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Joseph Ciampi v. City of Palo Alto


July 21, 2011


The opinion of the court was delivered by: Lucy H. Koh United States District Judge


Plaintiff Joseph Ciampi has filed a Motion Requesting Appropriate Action Regarding Violations of the Law and Rules Committed by Attorney Steven Sherman. Plaintiff alleges that by 22 his actions in this proceeding, Steven Sherman, counsel for Defendants, has violated various California state bar rules, as well as civil and criminal laws. The Court construed Plaintiff's 24 request as a motion for sanctions and held oral argument on June 30, 2011. Although Mr. Sherman 25 has made errors in the course of discovery and motion practice, the Court is not persuaded, based 26 on the evidence and arguments submitted, that Mr. Sherman engaged in misconduct. Accordingly, 27 the Court DENIES Plaintiff's motion.

and seven current and former employees of the Palo Alto Police Department, alleging civil rights 4 violations and state common law claims. Plaintiff's claims arise out of an incident that occurred on March 15, 2008, in which officers of the Palo Alto Police Department used Taser guns to subdue 6 and arrest Plaintiff Joseph Ciampi. The incident was recorded by cameras mounted on the Taser 7 guns used by Defendants Manuel Temores and Kelly Burger, as well as the Mobile Audio Video


On June 15, 2009, Plaintiff Joseph Ciampi filed a Complaint against the City of Palo Alto System (MAV) devices located on Temores's and Burger's patrol cars. These recordings have 9 been the subject of several motions to compel. Plaintiff now alleges that Steven Sherman, counsel 10 for Defendants, has violated various California state bar rules, as well as civil and criminal laws, by falsifying evidence and making misrepresentations during the course of discovery and motion practice in this case. Mr. Sherman denies Plaintiff's allegations of misconduct.

Plaintiff's motion and supplemental motion contain 13 separate allegations against Mr. Sherman. Plaintiff alleges that Mr. Sherman has violated California Business & Professions Code


§ 6068(d) (attorney's duty never to mislead a judge by false statements), § 6068(f) (advancing facts 17 prejudicial to the honor or reputation of a party), § 6106 (attorney dishonesty or moral turpitude), (prohibiting attorneys from seeking to mislead the judge). Accordingly, Plaintiff requests that the Procedure 37(b). Civil Local Rule 11-6(a) provides that "[i]n the event that a Judge has cause to 22 believe that an attorney has engaged in unprofessional conduct, the Judge may" refer the matter to 23 the disciplinary authority of the state where the attorney is licensed to practice, initiate civil or 24 criminal contempt proceedings, or impose other appropriate sanctions. Federal Rule of Civil Procedure 37(b) provides for the imposition of sanctions when a party "fails to obey an order to 26 provide or permit discovery." Fed. R. Civ. P. 37(b)(2)(A). The Court will evaluate each of Plaintiff's allegations in turn.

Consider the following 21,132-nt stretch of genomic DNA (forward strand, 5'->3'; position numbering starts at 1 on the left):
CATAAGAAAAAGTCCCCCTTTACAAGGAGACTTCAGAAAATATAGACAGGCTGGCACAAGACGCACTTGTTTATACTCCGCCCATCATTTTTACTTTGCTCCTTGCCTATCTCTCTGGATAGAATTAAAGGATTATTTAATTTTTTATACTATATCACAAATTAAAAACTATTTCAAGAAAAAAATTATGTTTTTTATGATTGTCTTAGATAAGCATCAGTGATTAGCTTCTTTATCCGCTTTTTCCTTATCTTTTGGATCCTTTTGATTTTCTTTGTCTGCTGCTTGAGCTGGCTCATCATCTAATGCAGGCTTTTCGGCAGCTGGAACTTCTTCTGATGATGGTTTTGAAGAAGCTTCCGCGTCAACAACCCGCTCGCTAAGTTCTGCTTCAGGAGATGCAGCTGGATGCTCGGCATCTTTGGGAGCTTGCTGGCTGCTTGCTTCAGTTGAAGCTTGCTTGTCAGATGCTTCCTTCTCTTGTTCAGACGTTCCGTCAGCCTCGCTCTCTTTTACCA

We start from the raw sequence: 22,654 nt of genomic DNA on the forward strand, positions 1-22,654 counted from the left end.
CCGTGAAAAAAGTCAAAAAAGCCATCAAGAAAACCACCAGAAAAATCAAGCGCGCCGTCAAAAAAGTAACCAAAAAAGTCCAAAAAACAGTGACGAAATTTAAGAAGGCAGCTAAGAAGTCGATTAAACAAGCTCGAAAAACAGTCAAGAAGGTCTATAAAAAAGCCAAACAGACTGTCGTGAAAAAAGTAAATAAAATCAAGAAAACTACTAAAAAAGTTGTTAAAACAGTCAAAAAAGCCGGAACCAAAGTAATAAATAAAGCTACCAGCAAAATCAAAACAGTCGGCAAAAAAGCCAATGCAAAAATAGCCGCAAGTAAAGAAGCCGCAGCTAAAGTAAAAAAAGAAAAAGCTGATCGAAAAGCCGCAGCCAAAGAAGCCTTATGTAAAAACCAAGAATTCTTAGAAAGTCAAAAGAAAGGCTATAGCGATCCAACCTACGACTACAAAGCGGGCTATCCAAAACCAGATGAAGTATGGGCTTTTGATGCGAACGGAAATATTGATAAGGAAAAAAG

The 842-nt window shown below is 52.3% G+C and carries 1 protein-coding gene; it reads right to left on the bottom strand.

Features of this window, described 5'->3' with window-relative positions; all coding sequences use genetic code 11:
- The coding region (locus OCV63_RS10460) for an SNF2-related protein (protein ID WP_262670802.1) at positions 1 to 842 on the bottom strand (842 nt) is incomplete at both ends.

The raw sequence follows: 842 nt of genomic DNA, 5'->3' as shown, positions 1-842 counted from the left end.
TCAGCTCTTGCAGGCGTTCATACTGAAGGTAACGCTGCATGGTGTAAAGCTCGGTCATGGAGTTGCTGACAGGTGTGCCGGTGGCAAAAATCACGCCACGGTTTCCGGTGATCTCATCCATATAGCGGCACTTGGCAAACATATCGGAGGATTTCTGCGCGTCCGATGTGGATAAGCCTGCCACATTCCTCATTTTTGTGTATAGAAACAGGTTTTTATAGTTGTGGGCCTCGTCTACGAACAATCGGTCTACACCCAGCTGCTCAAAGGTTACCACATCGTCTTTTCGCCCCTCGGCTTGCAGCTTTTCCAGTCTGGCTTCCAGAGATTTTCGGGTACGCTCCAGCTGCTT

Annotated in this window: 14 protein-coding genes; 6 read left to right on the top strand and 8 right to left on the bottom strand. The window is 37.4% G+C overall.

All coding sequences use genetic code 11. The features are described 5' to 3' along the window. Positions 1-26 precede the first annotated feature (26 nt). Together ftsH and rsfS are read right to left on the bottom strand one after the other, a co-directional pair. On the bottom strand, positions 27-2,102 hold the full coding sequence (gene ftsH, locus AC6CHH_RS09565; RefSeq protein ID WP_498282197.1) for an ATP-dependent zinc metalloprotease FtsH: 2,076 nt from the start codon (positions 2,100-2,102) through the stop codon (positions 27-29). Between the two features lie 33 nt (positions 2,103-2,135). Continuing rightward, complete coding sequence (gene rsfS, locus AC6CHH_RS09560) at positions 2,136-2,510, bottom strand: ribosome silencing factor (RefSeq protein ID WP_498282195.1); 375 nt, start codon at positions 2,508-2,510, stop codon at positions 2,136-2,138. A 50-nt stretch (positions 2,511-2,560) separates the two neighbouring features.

§ 6128(a) (deceit or collusion by an attorney), and California Rule of Professional Conduct 5-200 Court impose disciplinary sanctions pursuant to Civil Local Rule 11-6(a) or Federal Rule of Civil number on Taser camera V07-065373. In support of this allegation, Plaintiff submits two 4 photographs, allegedly taken on October 20, 2010, and December 17, 2010, of a sticker on the Action ("Ciampi Decl.") Ex. 603, ECF No. 143. In addition to what appears to a warning label, the 7 sticker contains a serial number and bar code. See id. In the December 17, 2010 photo, part of the 8 serial number and bar code appears to be rubbed off. See id. Plaintiff also submits a short video 9 documenting a portion of the December 17, 2010 inspection of the Taser guns and Taser cameras 10 at the Palo Alto police station. Id. Ex. 600. On the video, Mr. Sherman appears to state, "We're

A.Claim 1

In his first allegation, Plaintiff contends that Mr. Sherman has tampered with the serial V07-065373 Taser camera. See Decl. of Joseph Ciampi ISO Pl.'s Notice Requesting Appropriate going to have to put this [the Taser camera] into an envelope because we're messing up the 12 numbers. Some of it could be my fault from sticking this sticker on the wrong side all day long 13 and pulling it off, but we may be pulling off the number, the ink on it." Id. Ex. 600 at 2:42-56.

repeatedly pulled the slip off and stuck it back on during the inspection of the camera on December

17, 2010. On that day, Mr. Sherman speculated that the removal of the slip, or possibly the 17 repeated handling of the camera, may have rubbed some of the ink off the sticker. At the motion 18 hearing, Lieutenant Sandra Brown, of the Palo Alto Police Department, also stated that the V07-19